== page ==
Monday, November 16, 2009


Monday, January 14, 2008 

While Baby Animals might be irrevocably associated in the minds of most of us as being all over the radio 15 years ago, their recent reformation and release of an Unplugged-style album Il Grande Silencio is making steps to change that. Singer Suze DeMarchi, now living in sunny L.A, is taking the new album as more a sign the band's vitality than trumpeting past triumphs in a new genre, indeed, she was against the idea from the outset; "[Baby Animals' record label] Liberation approached me about four years ago about doing an acoustic record and I kept saying: 'Nah I'm not interested', I couldn't think of anything worse to be honest - I was thinking 'I don't want to do an acoustic record, I want to do a rock record, if we get back together we're going to do a rock record' - then I started talking more about who we could do with and I had a chat with [producer and friend] Justin Stanley and he made a couple of really great suggestions and I started getting more excited about it and I said 'alright, we'll do it'."

This about-face has resulted in an album that has garnered strong reviews full of praise at the musicianship of the band and the richness of DeMarchi's voice, though this seems already to be seen as a stepping stone for a band that is seeing a creative rebirth, and DeMarchi is already enthusiastic about their next release. Nowadays though, any enthusiasm has to be tempered with other responsibilities. "Getting back in the studio for me was a big sigh of relief, it was like: 'Ah NOW I know what I'm supposed to be doing'. I was initially reluctant for many reasons, but the main reason, to be honest with you, was that I was fearful of committing to something that is so time-consuming. If I'm going to do it I really want to be able to do it at a million miles an hour. I've got two kids now and I didn't want to leave them while I went on tour and I didn't want to bring them with me because it's expensive and it's hard on them. My little girl is at school and my little boy has just started's hard. I spent a long time deliberating with myself: 'How do I do this?', 'What am I doing?', 'Am I crazy?'.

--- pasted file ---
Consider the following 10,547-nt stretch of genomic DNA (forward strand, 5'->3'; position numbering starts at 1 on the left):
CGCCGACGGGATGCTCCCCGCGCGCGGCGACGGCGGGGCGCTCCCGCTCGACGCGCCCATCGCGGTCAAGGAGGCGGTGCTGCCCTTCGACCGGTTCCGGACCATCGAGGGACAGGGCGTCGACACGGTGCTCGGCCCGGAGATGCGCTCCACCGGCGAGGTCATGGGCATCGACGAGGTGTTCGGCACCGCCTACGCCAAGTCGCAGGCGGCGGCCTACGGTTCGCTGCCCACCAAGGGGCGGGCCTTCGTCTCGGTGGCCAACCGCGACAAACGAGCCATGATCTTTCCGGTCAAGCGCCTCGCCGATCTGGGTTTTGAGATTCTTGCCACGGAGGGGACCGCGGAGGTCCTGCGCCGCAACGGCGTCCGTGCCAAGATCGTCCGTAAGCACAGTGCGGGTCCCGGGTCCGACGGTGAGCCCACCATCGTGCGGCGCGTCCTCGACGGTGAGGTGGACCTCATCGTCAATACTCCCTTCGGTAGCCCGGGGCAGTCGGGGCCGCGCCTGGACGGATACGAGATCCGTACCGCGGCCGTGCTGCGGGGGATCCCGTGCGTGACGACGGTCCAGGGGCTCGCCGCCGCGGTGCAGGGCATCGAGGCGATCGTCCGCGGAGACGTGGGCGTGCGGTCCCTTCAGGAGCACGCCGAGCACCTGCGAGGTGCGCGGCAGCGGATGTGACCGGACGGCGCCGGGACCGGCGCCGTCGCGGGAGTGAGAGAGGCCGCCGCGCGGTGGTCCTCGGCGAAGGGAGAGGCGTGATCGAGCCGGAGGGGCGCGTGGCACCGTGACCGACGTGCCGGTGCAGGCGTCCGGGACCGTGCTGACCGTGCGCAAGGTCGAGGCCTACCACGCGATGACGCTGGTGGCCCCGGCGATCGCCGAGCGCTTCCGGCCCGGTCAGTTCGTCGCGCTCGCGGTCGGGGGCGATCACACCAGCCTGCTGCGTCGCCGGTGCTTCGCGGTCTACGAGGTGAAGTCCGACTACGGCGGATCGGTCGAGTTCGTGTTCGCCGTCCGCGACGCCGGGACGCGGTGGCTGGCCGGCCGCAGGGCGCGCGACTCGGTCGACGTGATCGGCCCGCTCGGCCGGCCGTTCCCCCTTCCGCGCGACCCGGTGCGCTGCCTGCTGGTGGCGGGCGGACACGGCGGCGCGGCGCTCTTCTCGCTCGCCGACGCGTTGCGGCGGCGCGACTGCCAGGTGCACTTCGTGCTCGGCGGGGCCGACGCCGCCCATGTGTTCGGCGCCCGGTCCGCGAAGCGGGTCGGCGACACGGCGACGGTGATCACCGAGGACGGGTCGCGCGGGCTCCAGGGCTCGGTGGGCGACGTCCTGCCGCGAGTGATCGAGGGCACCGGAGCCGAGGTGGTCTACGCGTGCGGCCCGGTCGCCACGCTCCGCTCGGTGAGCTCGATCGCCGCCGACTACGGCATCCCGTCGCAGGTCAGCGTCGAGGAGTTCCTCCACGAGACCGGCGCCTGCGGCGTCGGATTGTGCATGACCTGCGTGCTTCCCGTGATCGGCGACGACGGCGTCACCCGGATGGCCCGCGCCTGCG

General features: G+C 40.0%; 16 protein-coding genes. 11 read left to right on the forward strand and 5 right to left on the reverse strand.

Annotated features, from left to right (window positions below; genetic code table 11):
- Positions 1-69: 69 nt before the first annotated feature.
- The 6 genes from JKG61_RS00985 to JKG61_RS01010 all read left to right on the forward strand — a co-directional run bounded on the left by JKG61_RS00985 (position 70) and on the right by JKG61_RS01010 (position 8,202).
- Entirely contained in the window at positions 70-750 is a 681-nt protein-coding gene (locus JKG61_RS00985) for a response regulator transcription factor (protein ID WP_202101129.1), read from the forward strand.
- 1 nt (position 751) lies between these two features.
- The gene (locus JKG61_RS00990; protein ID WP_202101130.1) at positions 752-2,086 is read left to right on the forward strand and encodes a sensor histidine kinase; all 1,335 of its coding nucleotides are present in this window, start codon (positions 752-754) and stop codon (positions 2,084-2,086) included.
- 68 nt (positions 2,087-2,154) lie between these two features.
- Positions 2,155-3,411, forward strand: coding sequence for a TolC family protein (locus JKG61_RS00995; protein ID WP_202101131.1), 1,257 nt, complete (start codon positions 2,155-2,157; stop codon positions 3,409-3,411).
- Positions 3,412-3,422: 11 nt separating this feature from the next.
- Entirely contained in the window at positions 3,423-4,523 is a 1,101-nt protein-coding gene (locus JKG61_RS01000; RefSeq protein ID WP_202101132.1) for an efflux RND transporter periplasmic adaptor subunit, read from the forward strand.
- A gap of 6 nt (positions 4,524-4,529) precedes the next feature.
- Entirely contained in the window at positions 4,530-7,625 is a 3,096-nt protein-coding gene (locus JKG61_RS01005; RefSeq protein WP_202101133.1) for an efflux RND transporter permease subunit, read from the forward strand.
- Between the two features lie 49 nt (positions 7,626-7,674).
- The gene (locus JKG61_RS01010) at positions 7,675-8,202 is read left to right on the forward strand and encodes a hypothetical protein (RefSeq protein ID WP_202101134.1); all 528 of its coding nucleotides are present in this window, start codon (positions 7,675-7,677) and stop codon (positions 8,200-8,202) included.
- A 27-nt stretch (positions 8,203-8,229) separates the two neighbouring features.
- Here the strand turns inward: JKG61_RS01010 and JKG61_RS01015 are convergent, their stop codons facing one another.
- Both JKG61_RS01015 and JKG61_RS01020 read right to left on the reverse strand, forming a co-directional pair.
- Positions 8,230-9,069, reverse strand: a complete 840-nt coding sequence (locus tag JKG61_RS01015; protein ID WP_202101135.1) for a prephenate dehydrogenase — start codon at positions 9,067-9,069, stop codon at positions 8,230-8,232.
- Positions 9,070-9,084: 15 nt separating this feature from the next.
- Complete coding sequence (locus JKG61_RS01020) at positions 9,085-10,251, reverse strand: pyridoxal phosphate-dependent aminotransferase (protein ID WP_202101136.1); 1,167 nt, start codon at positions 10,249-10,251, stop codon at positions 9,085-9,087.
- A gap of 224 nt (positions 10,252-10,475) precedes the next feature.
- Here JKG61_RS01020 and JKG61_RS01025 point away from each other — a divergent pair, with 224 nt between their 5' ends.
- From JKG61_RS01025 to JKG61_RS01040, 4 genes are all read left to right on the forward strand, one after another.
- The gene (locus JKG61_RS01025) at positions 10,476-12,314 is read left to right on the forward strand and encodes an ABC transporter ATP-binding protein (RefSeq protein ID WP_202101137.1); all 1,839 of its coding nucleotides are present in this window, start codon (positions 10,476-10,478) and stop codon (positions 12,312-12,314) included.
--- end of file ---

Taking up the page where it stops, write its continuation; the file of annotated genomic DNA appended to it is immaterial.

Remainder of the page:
Since taking the plunge back into the world of rock, things have been moving fast for DeMarchi and the band who fell back into their roles with surprising ease. "It felt so great, it literally took us a week to record the album. A lot of the stuff we did all in one take, one song in the morning and another in the afternoon. Dave [Leslie, guitarist] played so well, he's been playing constantly, all over the place and it was really nice for him to slow down and play mandolin and some bluegrass. He's just a brilliant guitarist and I think we just need to make more records to ensure he gets the recognition he deserves."